Church of England Diocese of St.Albans Royston

Vicar's Letter 12th November 2020

12 Nov 2020, 11 a.m.
From_the_Vicar
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12<sup>th</sup> November 2020

Dear Friends,

I recently bought a large bulb bowl and planted a selection of snowdrops, bluebells and aconites. It was not very encouraging planting something that looked dead and having to trust it will grow. Like a lot of gardening, we have to hope that nature will do what it’s ordained to do. Sometimes we have quick results, and when we plant a tree or shrub, we can see its alive, but in the case of bulbs or corms which are hidden from sight, it’s a case of waiting and remembering from past experience that it will (more than likely) spring to life. In the case of new gardeners like us, we have to rely on the experts to reassure us that all will be well, but for those of you who have been tending your gardens and allotments for years, you will have a wealth of knowledge and memories to give you confidence while you wait.

The natural world is undoubtedly one of God’s greatest gifts to us and I’m so quickly reminded of his grace and favour when I’m in the garden. For very little effort with our hands in the soil, he rewards us abundantly with new growth, and that’s true of our whole lives with him. In the case of the bulbs, it has reminded me of how there are times when life seems very uncertain, hopeless even - we have to leave things with God, like the bulbs hidden under the soil, and we have to trust that they will spring back to life again.

Sometimes we may find it difficult to call to mind the times in our lives when he was faithful and true, and that’s when we need to ask for help to reassure us of his steadfast love. At other times, we may feel more able to recall when he was there in our darkest hour, and despite our concerns, the storm did pass. It’s often only after an event has occurred, when the dust has settled that we’re able to see that God’s hand was guiding us all along and it’s good to make a note of those occasions, so that when, and if we face troubles again, we can draw on those positive memories. For as the prophet Jeremiah wrote, “Blessed is the one who trusts in the LORD, whose confidence is in him. They will be like a tree planted by the water that sends out its roots by the stream. It does not fear when heat comes; its leaves are always green. It has no worries in a year of drought and never fails to bear fruit” (17:7-8).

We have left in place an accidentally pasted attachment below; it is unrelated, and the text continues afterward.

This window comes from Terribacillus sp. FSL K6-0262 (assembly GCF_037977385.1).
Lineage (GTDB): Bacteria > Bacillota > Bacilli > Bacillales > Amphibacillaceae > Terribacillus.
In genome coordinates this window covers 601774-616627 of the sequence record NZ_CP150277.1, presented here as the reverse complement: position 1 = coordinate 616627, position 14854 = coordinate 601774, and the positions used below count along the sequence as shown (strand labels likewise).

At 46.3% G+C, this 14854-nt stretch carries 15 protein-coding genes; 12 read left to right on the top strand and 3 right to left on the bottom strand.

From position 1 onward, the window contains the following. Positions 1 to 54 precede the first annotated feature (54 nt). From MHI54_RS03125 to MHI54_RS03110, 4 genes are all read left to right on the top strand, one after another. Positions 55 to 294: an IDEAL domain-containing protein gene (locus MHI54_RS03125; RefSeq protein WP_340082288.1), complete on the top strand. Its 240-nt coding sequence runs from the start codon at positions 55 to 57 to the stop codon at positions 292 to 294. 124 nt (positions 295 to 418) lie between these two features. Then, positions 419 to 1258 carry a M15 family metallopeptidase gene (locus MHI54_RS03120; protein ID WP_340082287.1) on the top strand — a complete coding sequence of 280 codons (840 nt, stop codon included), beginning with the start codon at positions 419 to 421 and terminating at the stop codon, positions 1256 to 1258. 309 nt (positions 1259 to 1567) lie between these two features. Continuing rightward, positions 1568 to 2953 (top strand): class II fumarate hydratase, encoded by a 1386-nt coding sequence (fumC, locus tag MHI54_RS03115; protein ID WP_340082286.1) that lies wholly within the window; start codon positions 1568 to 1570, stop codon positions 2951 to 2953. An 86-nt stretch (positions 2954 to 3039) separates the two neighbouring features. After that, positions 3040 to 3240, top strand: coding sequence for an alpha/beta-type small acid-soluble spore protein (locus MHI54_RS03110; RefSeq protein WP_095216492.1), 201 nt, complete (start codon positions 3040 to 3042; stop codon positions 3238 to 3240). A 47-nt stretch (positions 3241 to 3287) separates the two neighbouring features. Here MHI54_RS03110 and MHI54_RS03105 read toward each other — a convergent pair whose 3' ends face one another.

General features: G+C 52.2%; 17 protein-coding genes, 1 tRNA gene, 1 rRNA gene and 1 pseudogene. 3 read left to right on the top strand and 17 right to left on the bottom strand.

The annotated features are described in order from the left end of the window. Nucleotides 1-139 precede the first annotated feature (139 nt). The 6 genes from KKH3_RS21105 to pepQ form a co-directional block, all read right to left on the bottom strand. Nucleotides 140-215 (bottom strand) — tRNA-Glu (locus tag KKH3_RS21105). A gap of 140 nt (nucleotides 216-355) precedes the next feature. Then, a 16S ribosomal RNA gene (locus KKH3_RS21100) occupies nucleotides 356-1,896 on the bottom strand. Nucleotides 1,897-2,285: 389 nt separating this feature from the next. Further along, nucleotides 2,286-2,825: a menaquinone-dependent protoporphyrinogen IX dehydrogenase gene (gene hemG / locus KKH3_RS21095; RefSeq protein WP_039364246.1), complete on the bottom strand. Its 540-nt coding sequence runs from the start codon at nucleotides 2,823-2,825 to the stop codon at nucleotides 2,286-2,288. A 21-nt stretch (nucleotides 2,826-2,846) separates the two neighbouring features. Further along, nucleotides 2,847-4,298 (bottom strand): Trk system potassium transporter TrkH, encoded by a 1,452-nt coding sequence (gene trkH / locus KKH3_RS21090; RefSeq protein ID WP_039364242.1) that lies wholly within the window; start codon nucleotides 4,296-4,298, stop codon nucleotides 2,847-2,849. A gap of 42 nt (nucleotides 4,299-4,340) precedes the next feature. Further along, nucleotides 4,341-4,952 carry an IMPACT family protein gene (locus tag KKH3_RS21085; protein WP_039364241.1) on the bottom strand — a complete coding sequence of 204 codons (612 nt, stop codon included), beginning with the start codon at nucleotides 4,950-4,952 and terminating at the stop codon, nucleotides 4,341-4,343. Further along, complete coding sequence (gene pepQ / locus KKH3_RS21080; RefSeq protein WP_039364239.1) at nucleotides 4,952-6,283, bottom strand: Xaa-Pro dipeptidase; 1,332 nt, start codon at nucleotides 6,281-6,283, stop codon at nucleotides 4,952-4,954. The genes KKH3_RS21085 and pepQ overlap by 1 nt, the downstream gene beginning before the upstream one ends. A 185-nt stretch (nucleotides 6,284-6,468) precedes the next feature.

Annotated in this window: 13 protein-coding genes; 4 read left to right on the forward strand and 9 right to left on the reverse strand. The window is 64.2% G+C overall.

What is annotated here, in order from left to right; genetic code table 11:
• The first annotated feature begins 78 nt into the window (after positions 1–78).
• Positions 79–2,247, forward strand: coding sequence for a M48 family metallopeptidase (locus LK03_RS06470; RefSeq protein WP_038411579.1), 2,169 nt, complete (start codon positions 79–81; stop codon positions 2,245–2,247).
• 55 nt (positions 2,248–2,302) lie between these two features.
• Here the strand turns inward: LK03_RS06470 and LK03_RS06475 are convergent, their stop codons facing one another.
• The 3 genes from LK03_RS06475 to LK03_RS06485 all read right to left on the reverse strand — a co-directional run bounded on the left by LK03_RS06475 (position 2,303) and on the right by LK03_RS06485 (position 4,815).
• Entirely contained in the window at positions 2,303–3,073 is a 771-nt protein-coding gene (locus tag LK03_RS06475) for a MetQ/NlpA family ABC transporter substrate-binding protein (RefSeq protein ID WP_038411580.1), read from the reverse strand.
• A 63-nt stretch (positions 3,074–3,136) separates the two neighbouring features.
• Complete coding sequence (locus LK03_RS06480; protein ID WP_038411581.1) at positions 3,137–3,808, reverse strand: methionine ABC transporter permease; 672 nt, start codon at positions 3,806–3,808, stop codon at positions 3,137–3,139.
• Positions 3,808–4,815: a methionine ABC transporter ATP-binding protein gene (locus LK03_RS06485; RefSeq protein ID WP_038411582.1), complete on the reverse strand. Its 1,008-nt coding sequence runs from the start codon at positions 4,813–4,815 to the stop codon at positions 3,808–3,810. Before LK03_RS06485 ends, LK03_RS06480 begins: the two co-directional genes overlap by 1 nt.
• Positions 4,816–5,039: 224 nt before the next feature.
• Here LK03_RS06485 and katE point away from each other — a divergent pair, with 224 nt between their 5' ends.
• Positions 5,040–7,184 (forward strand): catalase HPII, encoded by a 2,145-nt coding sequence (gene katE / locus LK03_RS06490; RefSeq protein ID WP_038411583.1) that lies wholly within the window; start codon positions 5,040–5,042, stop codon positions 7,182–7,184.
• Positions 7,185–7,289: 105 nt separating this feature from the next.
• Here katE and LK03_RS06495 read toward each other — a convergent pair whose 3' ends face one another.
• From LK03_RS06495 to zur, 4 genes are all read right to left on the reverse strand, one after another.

As I write this letter, we are uncertain of many things which lie ahead of us, such as how quickly will the coronavirus vaccine become available? How will we be able to celebrate Christmas and who will we be able to share it with? When will life return to some kind of normality next year, and what will that look like anyway? But let’s go back in our minds to two years ago and the days following the church fire; life felt very uncertain indeed, but we were quickly reminded that we are the Body of Christ regardless of where we gather to worship. Within a week we had a new home in King James Academy for our Sunday services, and we had an overwhelming response of love and support from the town, friends and family, far and wide. God blessed us richly in our hour of need.

It’s not always been easy, but here we are, still united as that same body, and growing stronger in faith because of those hardships. So, as we look forward to the weeks and months ahead, let’s try and trust that God will go before us like a pillar of cloud or fire to guide us, just as he guided the Israelites in the Exodus. “Neither the pillar of cloud by day nor the pillar of fire by night left its place in front of the people” (Exodus 13:22). God was faithful then; he continues to be faithful to us now. Let’s us join together in the words of this wonderful 20<sup>th</sup> Century hymn by Thomas Chisolm to remind ourselves of that fact.

"Great is thy faithfulness," O God my Father,
there is no shadow of turning with thee;
thou changest not, thy compassions, they fail not;
as thou hast been thou forever wilt be.

Summer and winter, and springtime and harvest,
sun, moon and stars in their courses above,
join with all nature in manifold witness
to thy great faithfulness, mercy and love.

Pardon for sin and a peace that endureth,
thine own dear presence to cheer and to guide;
strength for today and bright hope for tomorrow,
blessings all mine, with ten thousand beside!

"Great is thy faithfulness!" "Great is thy faithfulness!"
Morning by morning new mercies I see;
all I have needed thy hand hath provided,
Great is thy faithfulness, Lord unto me!

Every Blessing, Heidi.

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